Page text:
Do I Really Have to Sell it All?

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Imagine going to an estate sale where they were selling everything, including the house. As you walk through the house you end up in the attic and see a painting that looks familiar. You realize it is a Monet and discover it is an original monet, worth 35 million dollars. WHAT DO YOU DO? You casually go downstairs, find the estate holder, make an offer on the house and everything in it that you can’t afford but the owner can’t refuse.

This is what the way of Jesus is like – Giving up what you deserve to get what you don’t deserve. Jesus compares the kingdom – His way – to treasure. He is talking about the value of Kingdom living. Do we value His way more than any other way, to the point we are willing to give up something more immediate for the long-term benefit of following Jesus?

Think about how often we trade long-term benefit for short-term pleasures:

We trade Retirement or kids education for a Tesla

We trade Life-long relationship for one night stands

We trade Personal growth for distraction / entertainment

We trade Intentional life for a lazy one

We trade Rest for toil

We trade Connection for Loneliness

We trade Being present for Busyness

This trading of temporal, insignificant things for treasure reminds me of the story of two brothers in the Old Testament. The firstborn brother, Esau, sold his birthright to his younger brother, Jacob, for some food. Esau traded long-term potential for short-term guarantees.

When Steve Jobs was trying to recruit John Sculley to come and work for him, Sculley was CEO of Pepsi. Steve flew to California to meet with the then-26-year-old cofounder of Apple about a potential CEO role there. Sculley initially turned it down. Then Jobs dropped a now-famous line on him that made Sculley change his mind:“Do you want to sell sugar water for the rest of your life? Or do you want to come with me and change the world?”[1]

I think that’s what Jesus was trying to show his followers. Sometimes we trade what we need most, for what we need right now. We forget the value of following Jesus.

Matthew 13:44-46 illustrates it this way…

“The Kingdom of Heaven is like a treasure that a man discovered hidden in a field. In his excitement, he hid it again and sold everything he owned to get enough money to buy the field. “Again, the Kingdom of Heaven is like a merchant on the lookout for choice pearls. When he discovered a pearl of great value, he sold everything he owned and bought it!”

Think about the owners of the field and the store. They had the kingdom the entire time. For one didn’t know what he had (maybe it was forgotten or wasn’t passed down from generation to generation) and the other it was just one of many ways that held similar value in his shop. The way of Jesus holds much more value to the person who is willing to give up what they deserve to get what they don’t deserve. If you study the followers of the way of Jesus you quickly see their willingness to give everything, even their very lives, to live out the way of Jesus.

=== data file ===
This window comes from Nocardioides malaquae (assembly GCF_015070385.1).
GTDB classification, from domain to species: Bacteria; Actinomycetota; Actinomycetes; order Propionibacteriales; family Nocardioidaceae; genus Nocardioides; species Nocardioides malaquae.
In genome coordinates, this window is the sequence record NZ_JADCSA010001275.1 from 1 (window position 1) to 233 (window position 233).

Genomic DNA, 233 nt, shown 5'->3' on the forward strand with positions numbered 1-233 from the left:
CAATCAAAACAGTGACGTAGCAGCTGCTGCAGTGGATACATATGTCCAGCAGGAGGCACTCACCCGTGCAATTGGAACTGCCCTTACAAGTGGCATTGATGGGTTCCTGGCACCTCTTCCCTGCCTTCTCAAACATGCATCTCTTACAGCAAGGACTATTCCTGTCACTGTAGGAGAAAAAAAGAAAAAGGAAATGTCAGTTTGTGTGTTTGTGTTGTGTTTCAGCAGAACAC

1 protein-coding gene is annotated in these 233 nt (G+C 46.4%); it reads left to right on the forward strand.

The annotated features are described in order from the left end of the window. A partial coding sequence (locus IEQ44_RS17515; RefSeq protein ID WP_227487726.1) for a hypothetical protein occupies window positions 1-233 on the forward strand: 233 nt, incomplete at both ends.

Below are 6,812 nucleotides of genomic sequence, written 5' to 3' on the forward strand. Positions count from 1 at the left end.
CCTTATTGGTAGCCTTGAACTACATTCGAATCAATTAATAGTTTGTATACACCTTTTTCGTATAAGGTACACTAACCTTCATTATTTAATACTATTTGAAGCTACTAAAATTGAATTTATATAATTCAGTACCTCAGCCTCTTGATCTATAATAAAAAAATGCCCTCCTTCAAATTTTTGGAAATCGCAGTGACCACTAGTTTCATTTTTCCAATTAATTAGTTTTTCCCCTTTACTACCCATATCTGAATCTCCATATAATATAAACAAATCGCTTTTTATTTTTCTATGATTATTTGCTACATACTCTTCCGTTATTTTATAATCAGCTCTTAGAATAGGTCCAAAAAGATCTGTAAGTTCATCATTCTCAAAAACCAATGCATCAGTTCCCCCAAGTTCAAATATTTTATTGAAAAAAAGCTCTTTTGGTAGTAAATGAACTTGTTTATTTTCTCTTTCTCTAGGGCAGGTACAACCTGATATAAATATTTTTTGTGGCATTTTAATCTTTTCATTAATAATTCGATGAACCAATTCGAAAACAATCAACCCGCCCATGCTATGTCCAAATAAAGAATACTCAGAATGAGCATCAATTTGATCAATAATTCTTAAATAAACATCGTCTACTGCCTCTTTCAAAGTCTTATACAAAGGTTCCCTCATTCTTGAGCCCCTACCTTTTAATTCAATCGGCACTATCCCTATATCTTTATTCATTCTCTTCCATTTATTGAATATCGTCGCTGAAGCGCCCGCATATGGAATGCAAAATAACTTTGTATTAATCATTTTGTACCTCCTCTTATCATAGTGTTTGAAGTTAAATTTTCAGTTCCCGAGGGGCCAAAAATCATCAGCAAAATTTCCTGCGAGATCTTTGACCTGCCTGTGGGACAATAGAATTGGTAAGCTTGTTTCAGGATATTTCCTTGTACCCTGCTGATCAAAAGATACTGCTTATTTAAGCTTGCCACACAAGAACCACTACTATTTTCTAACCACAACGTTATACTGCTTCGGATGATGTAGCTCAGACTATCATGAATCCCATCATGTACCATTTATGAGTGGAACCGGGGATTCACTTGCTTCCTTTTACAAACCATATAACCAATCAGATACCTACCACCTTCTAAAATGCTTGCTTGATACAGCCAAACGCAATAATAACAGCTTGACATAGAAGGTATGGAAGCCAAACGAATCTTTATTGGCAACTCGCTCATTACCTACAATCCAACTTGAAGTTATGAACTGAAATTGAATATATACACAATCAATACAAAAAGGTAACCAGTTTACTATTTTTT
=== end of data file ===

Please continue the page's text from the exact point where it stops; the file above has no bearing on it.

The famous artist, Van Gogh’s has a painting called, “Still Life With Meadow Flowers and Roses.” This painting was repeatedly dismissed as one of Van Gogh’s because it was “uncharacteristically exuberant”.

In 2003 his painting was finally “deattributed” on stylistic grounds and unceremoniously relegated to a back room of a museum out of public view, and under artist name it said “anonymous.”

But in 2012, with advances in x-ray technology, they took another look at the painting and what they found underneath the painting was a Van Gogh that was known to have been painted (because of Van Gogh’s writings) but never found, it was a painting called, “Two Wrestlers.” As you can imagine the painting is now displayed in a prominent location in the museum and worth millions.

Sometimes I think that’s how Christianity is often presented. We try to “sell” a version of Christianity that fulfills our immediate needs of safety, security, and finances.  So often we paint over what the artist really wanted us to see, the treasure of undeserved mercy, kindness, and grace. We try to color up Christianity by trying to answer the question: “What will it do for me today?” and end up giving a false picture of the way of Jesus. The truth is, we don’t need to try to make the way of Jesus look beautiful, it is beautiful on its own. Sometimes it’s painfully beautiful. It’s never ugly and it’s never false, because it’s created out of pure sacrificial love.

The only way to truly discover the way of Jesus, the treasure hidden in the field, is by receiving His Friend, the Holy Spirit. Jesus promised He would give us the Holy Spirit who would make everything plain to us about the way of Jesus. The Spirit remind us of what Jesus taught and the truth, power, and treasure found in the Kingdom.  By His Spirit, we can see what’s underneath – the treasure worth dying for. The Spirit at work in us will give us the ability to give up what we think we deserve in this life, to get what we don’t deserve in this life or the next – His unmerited favor, His glorious grace, and His unconditional love.


[1] http://www.businessinsider.com/john-sculley-interview-healthcare-pepsi-apple-steve-jobs-2017-8

About the author

Steve Mickel
Steve Mickel

Steve Mickel grew up in the home of a pastor, faithfully attending church every week. He graduated from LIFE Pacific University with a bachelor’s degree in biblical studies and a masters in strategic leadership.

Presently, Steve serves as the Lead Pastor at Westside Church in Bend, Oregon and loves spending time with his family, riding his motorcycle, and enjoying the outdoors.

Steve Mickel By Steve Mickel

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